KEARNEY — One rider, one bull and eight desperate seconds.
The 20 bull riders who created the PBR in 1992 wanted to break away from the traditional rodeo and give fans the most exciting part of the sport — bull riding.
“We wanted to create a better product for the fans, so that when they tuned in they were seeing the best of the best every time,” PBR co-founder and nine-time world champion Ty Murray said in a press release. “Those expectations have been exceeded immensely, and the fact that this sport continues to grow is a gratifying notion, one that supports all the hard work and dedication of every member of the PBR.”
The founders believed that bull riding deserved to be in the limelight and could succeed as a standalone sport. Each rider invested a hard-earned $1,000, some borrowing from family and friends, to start the PBR.
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More than 25 years later, the PBR continues to bring champion-quality bull riding to America. The association will present the riders, the bulls and the excitement for Midway Auto Dealerships PBR Challenge, 7 p.m. Saturday at the Buffalo County Fairgrounds. Tickets start at $20.
The floor of the arena is lined with 750 tons of dirt to cushion the falls of the riders. Most PBR arenas average 85 feet by 140 feet, giving the riders and the bulls plenty of room to maneuver.
“This is the only sport in the world that I can take anyone to see, whether they know anything about it or not, and I guarantee you that they won’t be able to take their eyes off of it,” Murray said.
Each of the 300 bull-riding events held annually starts with an opening ceremony, a multimedia production that incorporates elaborate props, stage lighting, video, music and pyrotechnics. The production typically runs 15 minutes and costs roughly $750 per minute.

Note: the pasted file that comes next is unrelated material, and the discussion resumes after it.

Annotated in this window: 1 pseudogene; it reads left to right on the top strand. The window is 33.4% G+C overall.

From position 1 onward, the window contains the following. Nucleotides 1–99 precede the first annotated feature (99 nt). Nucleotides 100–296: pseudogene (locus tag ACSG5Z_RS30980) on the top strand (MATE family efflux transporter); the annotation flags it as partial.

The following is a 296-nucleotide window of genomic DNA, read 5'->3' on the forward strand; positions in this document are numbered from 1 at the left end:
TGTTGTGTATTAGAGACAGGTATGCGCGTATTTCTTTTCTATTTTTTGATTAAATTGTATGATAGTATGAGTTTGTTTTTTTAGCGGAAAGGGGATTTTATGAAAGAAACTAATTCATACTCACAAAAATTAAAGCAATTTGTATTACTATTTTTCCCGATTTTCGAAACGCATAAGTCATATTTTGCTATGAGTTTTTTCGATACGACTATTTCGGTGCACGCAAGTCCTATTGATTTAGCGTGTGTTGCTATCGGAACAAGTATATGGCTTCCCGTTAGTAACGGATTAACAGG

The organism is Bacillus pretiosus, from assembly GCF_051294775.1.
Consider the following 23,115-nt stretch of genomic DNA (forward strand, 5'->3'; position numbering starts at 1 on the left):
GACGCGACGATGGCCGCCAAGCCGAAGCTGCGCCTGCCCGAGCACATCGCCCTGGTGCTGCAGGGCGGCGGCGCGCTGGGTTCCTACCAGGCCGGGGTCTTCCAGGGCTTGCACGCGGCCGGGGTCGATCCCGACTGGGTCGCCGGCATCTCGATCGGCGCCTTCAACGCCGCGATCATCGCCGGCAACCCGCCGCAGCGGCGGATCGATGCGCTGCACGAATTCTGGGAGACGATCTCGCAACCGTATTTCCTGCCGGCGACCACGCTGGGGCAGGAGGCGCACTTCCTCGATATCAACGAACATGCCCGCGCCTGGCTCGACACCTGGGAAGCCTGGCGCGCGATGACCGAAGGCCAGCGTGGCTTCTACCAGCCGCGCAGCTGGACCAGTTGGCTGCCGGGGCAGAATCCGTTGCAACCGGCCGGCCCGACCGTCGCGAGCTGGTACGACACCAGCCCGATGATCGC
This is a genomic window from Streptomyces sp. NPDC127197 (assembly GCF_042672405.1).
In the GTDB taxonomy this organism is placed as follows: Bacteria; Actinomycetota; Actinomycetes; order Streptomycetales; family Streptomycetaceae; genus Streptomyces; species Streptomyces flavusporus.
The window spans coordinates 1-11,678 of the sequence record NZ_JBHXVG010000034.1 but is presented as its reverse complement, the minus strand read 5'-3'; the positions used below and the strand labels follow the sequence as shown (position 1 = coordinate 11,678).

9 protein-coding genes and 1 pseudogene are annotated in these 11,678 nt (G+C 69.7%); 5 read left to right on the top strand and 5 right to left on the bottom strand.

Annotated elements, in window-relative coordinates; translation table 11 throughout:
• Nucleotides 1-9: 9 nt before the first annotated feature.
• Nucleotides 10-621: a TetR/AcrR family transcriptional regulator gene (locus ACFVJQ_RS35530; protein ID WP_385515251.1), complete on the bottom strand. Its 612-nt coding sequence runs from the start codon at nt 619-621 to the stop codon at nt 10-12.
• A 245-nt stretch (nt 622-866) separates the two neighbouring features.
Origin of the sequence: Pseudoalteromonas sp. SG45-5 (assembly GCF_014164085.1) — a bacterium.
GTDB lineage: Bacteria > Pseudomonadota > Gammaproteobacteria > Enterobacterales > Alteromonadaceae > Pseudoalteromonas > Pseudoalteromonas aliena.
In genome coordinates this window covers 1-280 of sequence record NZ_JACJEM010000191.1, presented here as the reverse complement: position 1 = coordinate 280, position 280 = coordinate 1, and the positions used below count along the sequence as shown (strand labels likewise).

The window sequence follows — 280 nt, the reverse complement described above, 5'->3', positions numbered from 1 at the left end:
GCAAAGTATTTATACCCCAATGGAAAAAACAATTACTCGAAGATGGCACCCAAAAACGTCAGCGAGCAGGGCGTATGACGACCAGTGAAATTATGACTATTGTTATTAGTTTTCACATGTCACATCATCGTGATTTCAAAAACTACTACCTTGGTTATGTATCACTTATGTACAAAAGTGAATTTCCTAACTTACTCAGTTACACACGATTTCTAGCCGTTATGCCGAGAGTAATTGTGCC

Each ride can earn up to 100 points: 50 points for the bull and 50 points for the rider if he successfully rides the bull for eight seconds. Four judges award up to 25 points each to the rider and the bull. All four of the judges’ scores are combined and then divided by two for the official score.
Half of the 100 points possible is based on the performance of the bull and how difficult he is to ride. Judges look for bulls with speed and power. They determine the power of the bull from the way it drops in the front end and the way it kicks in the back end. The judges also watch for direction changes and body rolls. A body roll occurs when a bull is in the air and kicks either his hind hooves or all four hooves to the side.
The more of these characteristics a bull displays during a ride, the higher the degree of difficulty.
Judges are allowed to award a cowboy a “re-ride” if they feel the bull did not perform at the level of other bulls in the competition and did not give the rider a fair chance to earn a high score.
The other 50 points is based on how adept the rider is.
Judges look for constant control and good body position throughout the ride. Spurring the bull is not required, but extra style points are awarded for doing so. The spurs are dull and do not hurt the bull whose hide is seven times as thick as human skin.
The rider must stay aboard the bull for eight seconds to receive a score. The clock begins when the bull’s shoulder or hip crosses the plane of the bucking chute and stops when the bull rider’s hand comes out of the rope or he touches the ground. The bull rider must ride with one hand and is disqualified if he touches himself or the bull with his free arm during the eight-second ride.
Rides of 90 points or higher are considered outstanding.
Three riders. Bubba Dunn, Chris Shivers and Michael Gaffney all shared a score of 96.5, the highest tally in PBR history.